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SEO Myths - What SEO isn’t

28th Jan 2020

We all know the stereotypes right?  Tradespeople; arrive late (if at all), make a mess, attempt to overcharge yah-de-yah.  But, I hope, we all recognise that that isn’t accurate in many or most cases. 

For those of us who work in the service (specifically digital) sector, we’re used to hearing generalisations about value, levels and quality of service.  As an agency who offers, amongst other things, a professional SEO service we often find ourselves speaking with potential customers who have received a poor service elsewhere which has left them not only disgruntled but with an ‘education’ in SEO which is wholly inaccurate.

Therefore, what follows here is a very brief education (or perhaps re-education) on what SEO isn’t.  And I say ‘isn’t’ precisely to break one or two myths around SEO for a varied audience, predominantly the lay-person, which are perpetuated by those providers in our industry who offer new customers the whole world, and deliver the garden shed... maybe… if you’re lucky.

So let’s begin...

SEO is a waste of time and money

Let’s get one thing straight here; SEO is a digital marketing specialism.  SEO is not web design or web development. SEO requires a deep understanding of search engine algorithms to be effective.  The provider must know and understand the current factors affecting search engine visibility.

SEO work carried out correctly actually works - that’s why you see the brands you expect to appear when you search for generic search terms.  Large companies spend huge amounts of money to ensure that they rank highly for these generic terms and receive the lion’s share of traffic. They utilise the ‘breaking eggs with atomic weapons’ approach.  

But don’t let this put you off, it’s not all bad news.  There are plenty of opportunities for smaller firms to rank for their services/products.  Providers need to understand the nature of the client’s business and its unique selling points.  What makes you different from the multi-nationals? You’ll find there’s an audience for this. Discuss your aims and ambitions in order for a strategy to be created to gain traffic for more granular search terms which more closely match your offering.

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SEO is unnecessary

Ok, maybe you don’t need SEO.  Maybe you have a small business, you’re at maximum capacity and have no intention of growing at this point.  That’s fine, hey, we’re not judging. Perhaps you’re one of those aforementioned tradespeople (you’re always on time though obviously); you gain customers almost entirely through word-of-mouth referral and some social sharing.  

If, however, you’re like many businesses and have stood back dumbfounded when your email account isn’t inundated and the phone isn’t ringing off the hook the day after your new pride-and-joy website went live… fear not, you’re not alone.

Long gone are the days when simply owning a website was a badge of honour.  Think of it this way; your newly launched website, let’s call it a needle, has just crash-landed into a death-star sized ball of other, identical needles.  Now ask a stranger to find your needle/website, without providing them with your web address or company name. Now let’s also say that being found on the internet is integral to your business plan… I think you get the picture.  And this is where SEO comes in; being found in search results, in a competitive sector, for your services and products.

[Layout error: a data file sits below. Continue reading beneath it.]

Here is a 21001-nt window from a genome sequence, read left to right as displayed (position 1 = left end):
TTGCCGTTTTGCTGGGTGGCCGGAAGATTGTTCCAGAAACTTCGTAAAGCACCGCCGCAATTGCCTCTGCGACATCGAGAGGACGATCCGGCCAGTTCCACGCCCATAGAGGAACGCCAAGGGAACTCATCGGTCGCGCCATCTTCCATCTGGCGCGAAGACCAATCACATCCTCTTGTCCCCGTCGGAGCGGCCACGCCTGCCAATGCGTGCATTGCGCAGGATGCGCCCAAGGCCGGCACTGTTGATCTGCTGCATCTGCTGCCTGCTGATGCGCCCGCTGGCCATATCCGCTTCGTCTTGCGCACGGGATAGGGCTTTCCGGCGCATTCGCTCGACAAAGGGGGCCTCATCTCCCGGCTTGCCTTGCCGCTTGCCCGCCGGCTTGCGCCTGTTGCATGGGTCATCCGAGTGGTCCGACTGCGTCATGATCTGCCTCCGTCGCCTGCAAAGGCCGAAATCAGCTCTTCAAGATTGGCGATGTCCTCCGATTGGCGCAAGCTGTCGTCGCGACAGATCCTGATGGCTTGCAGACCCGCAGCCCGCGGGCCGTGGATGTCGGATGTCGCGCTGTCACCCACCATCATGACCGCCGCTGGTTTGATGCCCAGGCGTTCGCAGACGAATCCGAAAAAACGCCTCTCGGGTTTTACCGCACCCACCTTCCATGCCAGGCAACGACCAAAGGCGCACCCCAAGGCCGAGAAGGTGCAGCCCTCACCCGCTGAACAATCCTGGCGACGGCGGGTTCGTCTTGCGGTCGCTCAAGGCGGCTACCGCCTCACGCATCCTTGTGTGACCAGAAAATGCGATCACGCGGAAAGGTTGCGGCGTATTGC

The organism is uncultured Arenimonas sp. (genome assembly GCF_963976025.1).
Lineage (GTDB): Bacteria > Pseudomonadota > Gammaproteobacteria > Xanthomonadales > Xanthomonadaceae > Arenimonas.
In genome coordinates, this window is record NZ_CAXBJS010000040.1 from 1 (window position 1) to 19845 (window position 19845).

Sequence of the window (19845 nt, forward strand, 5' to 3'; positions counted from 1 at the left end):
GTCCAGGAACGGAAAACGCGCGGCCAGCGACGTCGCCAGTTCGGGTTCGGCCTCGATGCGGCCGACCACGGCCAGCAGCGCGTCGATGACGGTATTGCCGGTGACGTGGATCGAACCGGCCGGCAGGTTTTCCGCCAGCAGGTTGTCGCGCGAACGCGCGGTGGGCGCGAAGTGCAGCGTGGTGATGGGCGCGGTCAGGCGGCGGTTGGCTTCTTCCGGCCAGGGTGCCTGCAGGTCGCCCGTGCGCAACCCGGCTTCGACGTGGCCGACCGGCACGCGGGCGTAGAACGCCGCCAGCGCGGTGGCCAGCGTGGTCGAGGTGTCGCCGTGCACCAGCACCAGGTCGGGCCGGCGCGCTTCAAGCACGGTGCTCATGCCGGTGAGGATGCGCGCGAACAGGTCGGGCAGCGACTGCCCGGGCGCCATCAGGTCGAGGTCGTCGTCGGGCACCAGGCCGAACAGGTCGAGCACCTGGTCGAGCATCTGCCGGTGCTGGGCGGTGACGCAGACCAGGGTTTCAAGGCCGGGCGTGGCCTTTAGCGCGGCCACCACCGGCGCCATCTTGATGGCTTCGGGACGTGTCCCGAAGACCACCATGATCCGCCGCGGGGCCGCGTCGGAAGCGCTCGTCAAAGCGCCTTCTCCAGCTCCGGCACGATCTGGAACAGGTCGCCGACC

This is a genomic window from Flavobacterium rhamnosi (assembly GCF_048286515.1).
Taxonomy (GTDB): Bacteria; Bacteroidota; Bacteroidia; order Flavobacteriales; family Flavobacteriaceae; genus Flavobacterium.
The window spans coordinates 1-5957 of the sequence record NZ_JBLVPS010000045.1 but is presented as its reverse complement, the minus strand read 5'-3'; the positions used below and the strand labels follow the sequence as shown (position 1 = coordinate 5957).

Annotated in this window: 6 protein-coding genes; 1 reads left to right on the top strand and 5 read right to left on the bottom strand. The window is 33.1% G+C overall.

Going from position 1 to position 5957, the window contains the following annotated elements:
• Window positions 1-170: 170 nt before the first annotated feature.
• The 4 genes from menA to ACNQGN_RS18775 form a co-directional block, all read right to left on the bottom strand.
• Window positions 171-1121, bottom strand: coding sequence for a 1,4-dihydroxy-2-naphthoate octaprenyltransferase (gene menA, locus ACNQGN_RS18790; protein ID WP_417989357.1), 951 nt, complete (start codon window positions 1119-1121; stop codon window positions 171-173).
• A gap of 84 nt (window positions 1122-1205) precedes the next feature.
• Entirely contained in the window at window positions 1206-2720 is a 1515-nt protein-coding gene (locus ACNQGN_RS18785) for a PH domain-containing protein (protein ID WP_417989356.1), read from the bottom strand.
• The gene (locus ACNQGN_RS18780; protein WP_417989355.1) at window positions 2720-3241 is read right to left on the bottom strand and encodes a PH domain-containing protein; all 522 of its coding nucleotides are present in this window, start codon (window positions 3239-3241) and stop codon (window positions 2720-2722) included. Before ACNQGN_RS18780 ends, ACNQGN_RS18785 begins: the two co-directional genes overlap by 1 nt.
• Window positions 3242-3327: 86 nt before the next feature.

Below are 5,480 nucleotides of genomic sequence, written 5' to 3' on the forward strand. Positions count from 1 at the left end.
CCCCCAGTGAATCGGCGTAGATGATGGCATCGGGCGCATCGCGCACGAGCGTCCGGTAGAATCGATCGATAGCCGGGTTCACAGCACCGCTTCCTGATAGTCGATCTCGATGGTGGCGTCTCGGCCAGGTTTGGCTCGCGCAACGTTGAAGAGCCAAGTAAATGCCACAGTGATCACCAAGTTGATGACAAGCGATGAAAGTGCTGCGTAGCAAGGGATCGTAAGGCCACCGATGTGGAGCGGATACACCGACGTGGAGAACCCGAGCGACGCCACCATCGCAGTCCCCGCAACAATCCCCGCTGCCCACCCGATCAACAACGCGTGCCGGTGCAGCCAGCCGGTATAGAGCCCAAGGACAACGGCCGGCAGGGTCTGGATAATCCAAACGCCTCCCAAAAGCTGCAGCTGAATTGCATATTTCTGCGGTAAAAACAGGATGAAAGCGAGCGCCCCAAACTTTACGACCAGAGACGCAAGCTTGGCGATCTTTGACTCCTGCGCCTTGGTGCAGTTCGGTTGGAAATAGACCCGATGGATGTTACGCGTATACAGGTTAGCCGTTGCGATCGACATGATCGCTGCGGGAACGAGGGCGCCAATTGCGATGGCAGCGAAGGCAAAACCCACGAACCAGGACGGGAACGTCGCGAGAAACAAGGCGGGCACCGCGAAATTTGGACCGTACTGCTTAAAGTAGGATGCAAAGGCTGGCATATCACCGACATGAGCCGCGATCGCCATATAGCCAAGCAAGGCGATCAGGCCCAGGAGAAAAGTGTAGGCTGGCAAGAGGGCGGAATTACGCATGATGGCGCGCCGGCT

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Just keywords, that’s all

The work of an SEO specialist is varied and a successful retainer will include the following; Technical, Content and Outreach.  After all, you can’t bake a great cake with flour alone; you need eggs, baking powder, sugar, margarine, icing and er, smarties (ok, maybe they’re only essential for me).

There is a misconception still to this day relating to Content that simply making sure that your website is loaded with keywords you wish to be found for that, well, “that’ll do”.  Ok, how do I say this? No. It won’t.

An essential part of a successful SEO is, of course, a keyword strategy.  An attempt to artificially increase keyword visibility will result in ‘keyword stuffing’ for which you will be penalised.  Essentially, Google is now so clever it can identify if your content has been written specifically to suit the algorithm or has been written for the user (and therefore really meets the current algorithm requirements).

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Final thoughts...

Ok, so this article could clearly have gone on longer and if you’ve made it this far, congratulations, your certificate is in the post.  But to conclude; a good provider should be able to provide free advice on the suitability and potential of SEO activity for your website.  Ask for an SEO audit - have a professional look under the bonnet (trunk for our American friends). This is often enlightening for the client regardless of whether they choose to go forward with the service or not.  

We all value our own services; you wouldn’t take your broken-down car to a dentist any more than you would have a bench joiner perform minor cosmetic surgery.  Speak to a professional and take it from there…

We haven’t got the time here to get into the nitty-gritty regarding the other essential SEO elements of Technical and Outreach; making sure the website is technically sound and creative pieces, link building and online brand building respectively.  However, the emphasis on each of these will depend very specifically upon the website itself and client’s aims, ambitions and budget.  

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